Updated: May 10
"Coronalone". It's like "Home Alone", but without Macaulay Culkin. And without the burglars (we hope). It's our ridiculous name for the surreal and strange circumstances in which we currently find ourselves. And we currently find ourselves rapidly approaching May 4th, the original projected end date of Governor Sununu’s “stay-at-home” order. We are keenly aware of the economic impact of the order, but we find ourselves unsure whether wantonly “reopening” the state is the right course of action given how much we still have to learn about this virus, and given what we have seen in other states with much higher rates of contagion, such as New York and New Jersey. We’ve just watched the season of “Downton Abbey” (yes, I know, we are a bit late to the party) that dealt with the Spanish Flu, and it is hard not to draw parallels. I’ve done a little outside research about the Spanish Flu pandemic and the polio outbreaks of the early half of the 20th century, and it makes me wonder whether it wouldn’t be wise to err on the side of caution. My father had a “polio leg” due to his infection by the virus in the 1950s, and he knew of people who had to spend the rest of their lives in iron lungs. My research and his stories have made me cautious about the idea of simply “reopening” and letting the chips fall where they may… especially when those chips are people’s lives. I will leave it at that, rather than devolve into any sort of political statement or argument, but I do urge you to read up on the 1918 flu pandemic and how social distancing affected the spread of the virus. I will provide a link to a very informative National Geographic article at the end of this blog entry, for anyone interested in learning more.
Here, then, are this week’s thoughts on self-isolation and the current state of affairs: Lesson 1: I have kept my promise to myself to continue to wear “real clothes” (and a little makeup, because it makes me feel more professional) for the weekday hours during which I am working from home but, I must admit, I may never want to wear a bra again. Ever. It’s not a political statement, it’s certainly not a fashion statement, but it’s completely true that I’m not sure I will ever again want to subject myself to one. This may be TMI for some of you, but let me try to explain a little more clinically. I have costochondritis, which Wikipedia defines as, “acute and often temporary inflammation of the costal cartilage, the structure that connects each rib to the sternum at the costosternal joint”. Anything constricting—which really is the definition of a bra, isn’t it?— makes the pain even worse, so this “liberation of the chest” during isolation has been a welcome respite. Hey, we take our small pleasures where we can, right? What have been your small pleasures in this surreal and chaotic time? I hope you’ll consider leaving a comment and sharing the “little things” that have made you grateful in the midst of uncertainty. Even in the darkest night, we must search for that little spark to remind us that light will come again.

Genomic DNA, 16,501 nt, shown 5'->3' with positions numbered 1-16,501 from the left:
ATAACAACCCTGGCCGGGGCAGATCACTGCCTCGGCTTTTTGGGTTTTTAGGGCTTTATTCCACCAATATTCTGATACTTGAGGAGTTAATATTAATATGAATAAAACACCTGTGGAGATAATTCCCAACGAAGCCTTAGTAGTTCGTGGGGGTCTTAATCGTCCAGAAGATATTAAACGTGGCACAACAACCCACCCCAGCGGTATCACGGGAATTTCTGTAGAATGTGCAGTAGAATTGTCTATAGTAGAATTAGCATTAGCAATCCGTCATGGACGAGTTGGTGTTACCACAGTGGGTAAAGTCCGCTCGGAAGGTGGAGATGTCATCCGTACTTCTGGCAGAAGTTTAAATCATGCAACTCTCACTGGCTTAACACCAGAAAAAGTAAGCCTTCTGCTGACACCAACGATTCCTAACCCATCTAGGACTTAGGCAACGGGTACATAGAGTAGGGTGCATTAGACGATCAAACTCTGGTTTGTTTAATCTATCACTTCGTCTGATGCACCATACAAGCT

Lesson 2: You’re never too old to play Pooh Sticks. If you don’t know the game, you must never have read A.A. Milne’s “The House at Pooh Corner”. I remember being a young Girl Scout on an overnight camping trip, and lying in my sleeping bag in an Adirondack shelter, being read an excerpt from the book by our counselor as our bedtime story. That was my introduction to Pooh Sticks, and I played throughout my childhood whenever I came upon a bridge suitable for the game… and had a friend beside me against whom I could play. And then, sadly, I apparently “grew up” and neglected to play Pooh Sticks for many years. Recently, Michael and I have been taking midday walks to get me up and away from my desk on my lunch breaks, and we usually walk to a spot where a large culvert runs under the road. One day the water was really rushing due to an overnight rainstorm, and it occurred to me that even though it isn’t a bridge, it was still an ideal spot for Pooh Sticks. So Mike and I carefully chose our sticks, making sure they were different enough to be recognizable, and considering the best characteristics for speed and safe passage, and dropped them into the water on the upstream side. We ran across the road and watched for them to emerge, and—thankfully—no one had to proclaim, “Pooh! My stick’s stuck!” as Piglet does in the book. Both sticks emerged, and I was victorious. Here’s a video of Mike re-enacting the game so that we could share it with you. Of course, if it was a real game then we would both be throwing our sticks in and rushing to see whose emerges first, but someone had to hold the camera.
The thing about Pooh Sticks, though, is that winning is not really the important thing; it is the act of sharing time and companionship with a friend that is the true value of this game… and most games, if you ask me. I’ve included a link to the Wikipedia page for Pooh Sticks at the end of this blog entry, in case any of you care to look for a suitable bridge—or culvert—and give it a try with one of your friends—socially-distanced, of course, if you don’t live in the same household. And if by chance your stick doesn’t emerge, be sure to cry out in a Piglet-like voice, “Pooh! My stick’s stuck!”, and then share a big laugh and try again. Resources:
~Article on the Spanish Flu pandemic and social distancing: www.nationalgeographic.com/history/2020/03/how-cities-flattened-curve-1918-spanish-flu-pandemic-coronavirus/
~Wikipedia entry for Pooh Sticks: https://en.wikipedia.org/wiki/Poohsticks